But he said it was clear the firm has bigger plans for the site, including the possibility of developing a hotel, shops and spa.

“A financial transaction of this size has to have a better upside or it wouldn’t be attractive,” Russell said. (The city values the proposed deal at roughly $60 million.)

Although a 2008 modification to Jungle Island’s lease allows for the construction of a “theme hotel,” zoning changes would likely require a public referendum. In 1995, voters approved Jungle Island’s lease on Watson Island for the “development and operation of a botanical garden attraction and ancillary entertainment and retail facilities,” according to ballot language. Publicity-shy ESJ could back away from a big political fight, insiders say.

My advice to [ESJ] is to be as open and transparent as possible about their intentions and plans.

Ken Russell, Miami commissioner

“My advice to [ESJ] is to be as open and transparent as possible about their intentions and plans,” Russell said. “We’ve been very patient with Jungle Island because we’re a stakeholder and we want them to succeed. ... [New development] could be a great amenity to the public, but it has to be balanced with the will of the people and the capacity of the causeway.”

Jungle Island has long failed to deliver as an attraction, said Stuart Blumberg, former president of the Greater Miami & The Beaches Hotel Association.

“It’s an attraction that was marketed and sold to the tourists incorrectly and the end result is that it didn’t work,” Blumberg said.

Miami Mayor Tomás Regalado, a frequent critic of the park in the past, said he expected the city to approve the transfer of the lease.

“The plans that they have are refreshing and I think people will go back to Jungle Island,” Regalado said. “Maybe they can bring this back to life. Miami needs family attractions.”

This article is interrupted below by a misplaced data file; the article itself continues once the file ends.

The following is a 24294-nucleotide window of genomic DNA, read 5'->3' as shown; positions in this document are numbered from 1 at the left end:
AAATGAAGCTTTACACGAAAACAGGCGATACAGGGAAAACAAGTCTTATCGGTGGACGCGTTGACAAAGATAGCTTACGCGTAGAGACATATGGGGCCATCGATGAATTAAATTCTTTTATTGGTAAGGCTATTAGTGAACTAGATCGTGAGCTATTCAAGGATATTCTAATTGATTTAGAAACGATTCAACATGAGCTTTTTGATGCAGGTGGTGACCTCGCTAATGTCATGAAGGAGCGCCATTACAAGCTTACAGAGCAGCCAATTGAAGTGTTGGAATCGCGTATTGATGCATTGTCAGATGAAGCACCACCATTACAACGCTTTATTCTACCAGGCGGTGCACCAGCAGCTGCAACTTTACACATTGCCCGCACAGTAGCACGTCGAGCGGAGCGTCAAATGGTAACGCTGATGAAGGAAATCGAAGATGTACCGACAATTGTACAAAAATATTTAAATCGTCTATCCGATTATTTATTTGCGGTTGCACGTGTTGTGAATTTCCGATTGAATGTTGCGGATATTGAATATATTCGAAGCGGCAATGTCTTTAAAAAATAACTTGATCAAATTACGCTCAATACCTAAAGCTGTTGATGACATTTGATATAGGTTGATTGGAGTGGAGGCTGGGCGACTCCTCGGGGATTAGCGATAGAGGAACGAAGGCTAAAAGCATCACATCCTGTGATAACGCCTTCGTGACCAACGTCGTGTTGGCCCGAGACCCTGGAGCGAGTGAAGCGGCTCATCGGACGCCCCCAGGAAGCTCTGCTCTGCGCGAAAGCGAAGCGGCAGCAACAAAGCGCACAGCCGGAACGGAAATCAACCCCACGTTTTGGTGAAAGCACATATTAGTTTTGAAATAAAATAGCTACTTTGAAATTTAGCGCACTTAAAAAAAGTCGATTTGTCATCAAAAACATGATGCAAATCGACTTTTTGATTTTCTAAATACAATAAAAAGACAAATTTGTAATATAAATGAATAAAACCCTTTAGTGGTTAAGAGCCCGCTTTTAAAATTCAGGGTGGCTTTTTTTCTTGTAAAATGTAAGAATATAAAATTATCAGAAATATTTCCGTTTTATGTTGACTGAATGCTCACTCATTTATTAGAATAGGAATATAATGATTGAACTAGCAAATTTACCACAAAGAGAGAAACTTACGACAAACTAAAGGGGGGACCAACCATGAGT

He said ESJ expressed interest in eventually bringing a hotel to the site during a meeting.

“I told them, look: one thing is the transfer, which we can do because the charter allows it,” Regalado said. “But if you really want to build a hotel then you’re talking years. You’re going to have a huge process with public hearings and after all is said and done you have to go to a referendum. They understood.”

Developers have targeted derelict land on Watson Island for new projects, including a sea-plane base, heliport and mega-yacht marina and resort. The marina opened in January and the same group is working on a $600 million hotel-and-retail complex called Island Gardens.

In a statement, a spokeswoman for Jungle Island wrote: “Our highest priority continues to be providing the South Florida community with a world-class and constantly evolving attraction that enriches guests’ experiences, draws global visitors to the urban core, and enhances Miami’s reputation as a premier destination. It is our policy not to discuss private business negotiations. However, Jungle Island is currently working with the City on permitting for new permanent interactive attractions.”